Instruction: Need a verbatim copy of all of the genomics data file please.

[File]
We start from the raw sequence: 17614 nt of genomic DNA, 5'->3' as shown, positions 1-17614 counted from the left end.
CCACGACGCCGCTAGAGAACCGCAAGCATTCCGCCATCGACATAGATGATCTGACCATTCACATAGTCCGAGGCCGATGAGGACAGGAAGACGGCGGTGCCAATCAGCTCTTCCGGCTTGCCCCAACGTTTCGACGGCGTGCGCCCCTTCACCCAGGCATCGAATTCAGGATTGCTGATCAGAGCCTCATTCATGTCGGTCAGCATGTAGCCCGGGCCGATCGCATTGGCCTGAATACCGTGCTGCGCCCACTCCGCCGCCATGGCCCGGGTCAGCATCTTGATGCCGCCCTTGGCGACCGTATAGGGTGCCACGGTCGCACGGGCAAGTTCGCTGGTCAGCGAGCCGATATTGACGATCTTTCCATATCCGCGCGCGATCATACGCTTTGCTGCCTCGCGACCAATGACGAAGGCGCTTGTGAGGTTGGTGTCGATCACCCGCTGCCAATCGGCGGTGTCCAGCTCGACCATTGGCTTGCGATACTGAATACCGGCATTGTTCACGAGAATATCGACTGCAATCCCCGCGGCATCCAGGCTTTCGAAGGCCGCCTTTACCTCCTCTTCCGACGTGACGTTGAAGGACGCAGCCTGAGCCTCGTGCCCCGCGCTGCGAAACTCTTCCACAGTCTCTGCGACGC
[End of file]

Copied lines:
We start from the raw sequence: 17614 nt of genomic DNA, 5'->3' as shown, positions 1-17614 counted from the left end.
CCACGACGCCGCTAGAGAACCGCAAGCATTCCGCCATCGACATAGATGATCTGACCATTCACATAGTCCGAGGCCGATGAGGACAGGAAGACGGCGGTGCCAATCAGCTCTTCCGGCTTGCCCCAACGTTTCGACGGCGTGCGCCCCTTCACCCAGGCATCGAATTCAGGATTGCTGATCAGAGCCTCATTCATGTCGGTCAGCATGTAGCCCGGGCCGATCGCATTGGCCTGAATACCGTGCTGCGCCCACTCCGCCGCCATGGCCCGGGTCAGCATCTTGATGCCGCCCTTGGCGACCGTATAGGGTGCCACGGTCGCACGGGCAAGTTCGCTGGTCAGCGAGCCGATATTGACGATCTTTCCATATCCGCGCGCGATCATACGCTTTGCTGCCTCGCGACCAATGACGAAGGCGCTTGTGAGGTTGGTGTCGATCACCCGCTGCCAATCGGCGGTGTCCAGCTCGACCATTGGCTTGCGATACTGAATACCGGCATTGTTCACGAGAATATCGACTGCAATCCCCGCGGCATCCAGGCTTTCGAAGGCCGCCTTTACCTCCTCTTCCGACGTGACGTTGAAGGACGCAGCCTGAGCCTCGTGCCCCGCGCTGCGAAACTCTTCCACAGTCTCTGCGACGC